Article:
5 new things we learned about COVID in November 2021
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This is understandable, given the massive scale of the pandemic. More than 263 million cases have been confirmed worldwide since the start of follow-up. And even now – as we move closer to two full years of life with the coronavirus – the virus and the means to fight it are still relatively new to the medical world, so researchers are learning as they go.
Yet the amount of information about the coronavirus is staggering. It is difficult to keep track of what is known, what is a myth, and what advice we should follow. That’s why HuffPost rounded up five of the most important new things we learned about COVID in November.
1. Omicron is the worrying new variant.
At the end of November, the World Health Organization identified a worrying new variant: omicron. It has now been detected in around 20 countries (the first case was detected in the United States on December 1), and global health experts are on high alert because it contains a significant number of mutations, many of them on the all-important spike protein. These mutations could be linked to “increased transmissibility and immune evasion,” warned Dr Anthony Fauci, the country’s leading infectious disease expert.
It is not yet clear whether omicron is more transmissible, makes people sicker, or is more able to escape our current vaccines. There have been a few encouraging early reports that the symptoms associated with omicron are relatively mild, but these are anecdotal. The reports also do not provide any insight into potential long-term effects. Experts hope we will have more answers on what omicron means for the pandemic in the coming weeks.
In the meantime, the new variant makes it more important than ever to mask in indoor public places or situations where social distancing is not an option, and to vaccinate and boost as many people as possible.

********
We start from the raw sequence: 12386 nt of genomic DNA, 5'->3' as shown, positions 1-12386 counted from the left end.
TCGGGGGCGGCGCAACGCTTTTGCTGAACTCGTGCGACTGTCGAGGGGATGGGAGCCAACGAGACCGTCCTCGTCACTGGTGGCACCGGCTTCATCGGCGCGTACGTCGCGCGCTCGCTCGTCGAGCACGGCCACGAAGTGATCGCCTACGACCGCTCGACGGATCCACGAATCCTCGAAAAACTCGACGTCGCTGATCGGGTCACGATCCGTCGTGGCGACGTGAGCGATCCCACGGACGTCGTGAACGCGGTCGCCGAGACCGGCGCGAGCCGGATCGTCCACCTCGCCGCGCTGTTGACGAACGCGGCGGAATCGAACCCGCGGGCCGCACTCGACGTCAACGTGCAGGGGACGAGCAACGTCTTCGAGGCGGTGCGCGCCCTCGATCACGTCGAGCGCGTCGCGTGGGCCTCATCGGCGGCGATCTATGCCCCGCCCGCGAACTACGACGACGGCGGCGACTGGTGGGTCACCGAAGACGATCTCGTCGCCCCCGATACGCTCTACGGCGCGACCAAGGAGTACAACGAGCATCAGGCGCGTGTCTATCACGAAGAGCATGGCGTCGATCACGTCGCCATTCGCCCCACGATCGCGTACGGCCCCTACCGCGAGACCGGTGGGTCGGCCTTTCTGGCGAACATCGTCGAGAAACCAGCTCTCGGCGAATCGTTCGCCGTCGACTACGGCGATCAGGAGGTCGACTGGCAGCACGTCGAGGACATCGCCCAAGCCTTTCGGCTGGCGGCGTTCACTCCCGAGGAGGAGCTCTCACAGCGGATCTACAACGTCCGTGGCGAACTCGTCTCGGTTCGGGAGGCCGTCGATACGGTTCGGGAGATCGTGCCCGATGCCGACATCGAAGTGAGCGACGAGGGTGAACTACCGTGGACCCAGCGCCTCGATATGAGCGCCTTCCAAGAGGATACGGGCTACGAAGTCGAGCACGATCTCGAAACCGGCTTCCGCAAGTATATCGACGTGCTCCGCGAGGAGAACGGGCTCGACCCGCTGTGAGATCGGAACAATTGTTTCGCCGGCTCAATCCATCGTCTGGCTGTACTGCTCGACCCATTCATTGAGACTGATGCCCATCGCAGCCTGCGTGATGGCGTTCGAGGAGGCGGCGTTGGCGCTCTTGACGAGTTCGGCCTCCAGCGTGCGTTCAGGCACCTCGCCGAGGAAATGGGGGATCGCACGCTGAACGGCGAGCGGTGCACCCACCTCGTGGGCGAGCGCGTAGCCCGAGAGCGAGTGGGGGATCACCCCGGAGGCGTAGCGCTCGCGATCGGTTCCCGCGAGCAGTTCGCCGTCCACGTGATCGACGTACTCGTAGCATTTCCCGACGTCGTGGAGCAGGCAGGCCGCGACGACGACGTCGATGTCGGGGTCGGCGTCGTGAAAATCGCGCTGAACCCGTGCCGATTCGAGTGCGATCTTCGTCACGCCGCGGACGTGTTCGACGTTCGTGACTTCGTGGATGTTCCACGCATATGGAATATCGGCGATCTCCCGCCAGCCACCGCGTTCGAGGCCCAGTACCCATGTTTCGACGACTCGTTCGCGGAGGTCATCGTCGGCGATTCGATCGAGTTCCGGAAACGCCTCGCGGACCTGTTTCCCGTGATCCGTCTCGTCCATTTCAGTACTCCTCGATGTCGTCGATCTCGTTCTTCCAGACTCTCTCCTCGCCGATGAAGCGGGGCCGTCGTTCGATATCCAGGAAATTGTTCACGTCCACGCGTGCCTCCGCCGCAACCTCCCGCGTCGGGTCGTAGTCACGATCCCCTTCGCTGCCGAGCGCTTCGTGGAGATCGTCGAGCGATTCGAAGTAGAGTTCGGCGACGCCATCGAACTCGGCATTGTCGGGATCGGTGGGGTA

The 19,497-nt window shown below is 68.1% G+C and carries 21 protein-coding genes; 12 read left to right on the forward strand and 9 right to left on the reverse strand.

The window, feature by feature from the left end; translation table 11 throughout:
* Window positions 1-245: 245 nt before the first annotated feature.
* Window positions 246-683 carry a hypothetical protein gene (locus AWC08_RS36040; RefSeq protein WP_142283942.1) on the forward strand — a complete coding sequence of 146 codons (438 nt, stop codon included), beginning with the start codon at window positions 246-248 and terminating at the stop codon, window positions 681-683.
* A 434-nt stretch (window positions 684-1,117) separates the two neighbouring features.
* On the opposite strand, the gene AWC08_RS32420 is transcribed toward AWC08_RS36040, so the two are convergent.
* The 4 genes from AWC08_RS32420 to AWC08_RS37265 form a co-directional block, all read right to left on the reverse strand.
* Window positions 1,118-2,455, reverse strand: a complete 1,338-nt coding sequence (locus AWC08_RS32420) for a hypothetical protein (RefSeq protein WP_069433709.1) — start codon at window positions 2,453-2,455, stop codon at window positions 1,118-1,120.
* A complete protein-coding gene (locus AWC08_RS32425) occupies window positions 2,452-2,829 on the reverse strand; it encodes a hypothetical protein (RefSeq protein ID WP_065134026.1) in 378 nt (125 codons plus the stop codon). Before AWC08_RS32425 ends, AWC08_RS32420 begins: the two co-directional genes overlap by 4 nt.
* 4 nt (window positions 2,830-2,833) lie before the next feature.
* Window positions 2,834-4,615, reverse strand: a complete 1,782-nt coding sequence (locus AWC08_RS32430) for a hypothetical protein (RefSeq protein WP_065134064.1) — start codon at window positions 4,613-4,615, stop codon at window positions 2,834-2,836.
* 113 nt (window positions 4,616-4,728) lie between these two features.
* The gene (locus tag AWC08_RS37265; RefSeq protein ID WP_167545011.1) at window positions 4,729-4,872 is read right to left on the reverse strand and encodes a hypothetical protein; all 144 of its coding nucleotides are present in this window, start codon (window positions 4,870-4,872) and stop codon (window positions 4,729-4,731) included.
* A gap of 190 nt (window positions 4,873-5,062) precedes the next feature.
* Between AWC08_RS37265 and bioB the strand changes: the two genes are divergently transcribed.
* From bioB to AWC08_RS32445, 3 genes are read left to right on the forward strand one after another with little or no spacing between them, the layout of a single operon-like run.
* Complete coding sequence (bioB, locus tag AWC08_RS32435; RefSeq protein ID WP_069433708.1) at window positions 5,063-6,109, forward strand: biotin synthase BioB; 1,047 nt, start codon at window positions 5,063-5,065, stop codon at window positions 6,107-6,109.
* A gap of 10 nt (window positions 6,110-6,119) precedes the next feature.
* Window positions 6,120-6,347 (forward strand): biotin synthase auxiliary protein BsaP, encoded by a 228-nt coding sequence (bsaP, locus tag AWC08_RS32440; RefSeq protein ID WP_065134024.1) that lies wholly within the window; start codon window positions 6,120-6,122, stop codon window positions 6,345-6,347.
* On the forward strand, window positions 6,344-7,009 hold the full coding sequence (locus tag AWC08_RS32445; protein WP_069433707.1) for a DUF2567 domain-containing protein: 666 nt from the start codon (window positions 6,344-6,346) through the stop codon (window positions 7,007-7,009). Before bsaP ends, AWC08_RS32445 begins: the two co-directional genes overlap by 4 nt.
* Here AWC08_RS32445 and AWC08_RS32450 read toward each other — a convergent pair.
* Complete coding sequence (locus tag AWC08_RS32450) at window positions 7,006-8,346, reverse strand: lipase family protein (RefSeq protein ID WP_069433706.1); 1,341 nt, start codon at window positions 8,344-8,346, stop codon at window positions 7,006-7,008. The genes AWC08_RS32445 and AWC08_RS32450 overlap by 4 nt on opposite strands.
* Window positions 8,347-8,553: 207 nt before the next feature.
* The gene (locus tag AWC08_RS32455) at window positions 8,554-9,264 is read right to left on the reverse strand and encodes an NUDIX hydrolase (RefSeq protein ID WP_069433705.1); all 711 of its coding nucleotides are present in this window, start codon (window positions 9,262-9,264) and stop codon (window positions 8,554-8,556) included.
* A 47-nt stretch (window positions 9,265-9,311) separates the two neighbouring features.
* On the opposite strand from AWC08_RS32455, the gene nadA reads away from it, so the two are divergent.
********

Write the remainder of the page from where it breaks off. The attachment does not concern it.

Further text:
2. Boosters are recommended for almost all fully vaccinated adults.
In mid-November, federal health officials significantly expanded the pool of Americans eligible for booster shots. Once omicron was detected, this recommendation became more urgent. The Centers for Disease Control and Prevention is now advising all Americans to receive a booster if it has been six months since their first Pfizer or Moderna vaccine, or if it has been two months since they received the Johnson & Johnson vaccine.
“The recent emergence of the Omicron variant (B.1.1.529) further underscores the importance of the vaccination, booster shots and prevention efforts needed to protect against COVID-19,” said the CDC director, Dr. Rochelle Walensky, in a press release. “The first data from South Africa suggests an increased transmissibility of the Omicron variant, and scientists in the United States and around the world are urgently examining the efficacy of the vaccine linked to this variant.”
3. 1 in 100 COVID patients may have brain complications.
Throughout the pandemic, studies have tracked the neurological impact of COVID-19, looking at everything from brain fog to long-term memory problems. A sobering new study presented at a conference in November found that about 1 in 100 patients hospitalized with COVID develop serious central nervous system complications, including stroke, hemorrhage and swelling of the brain.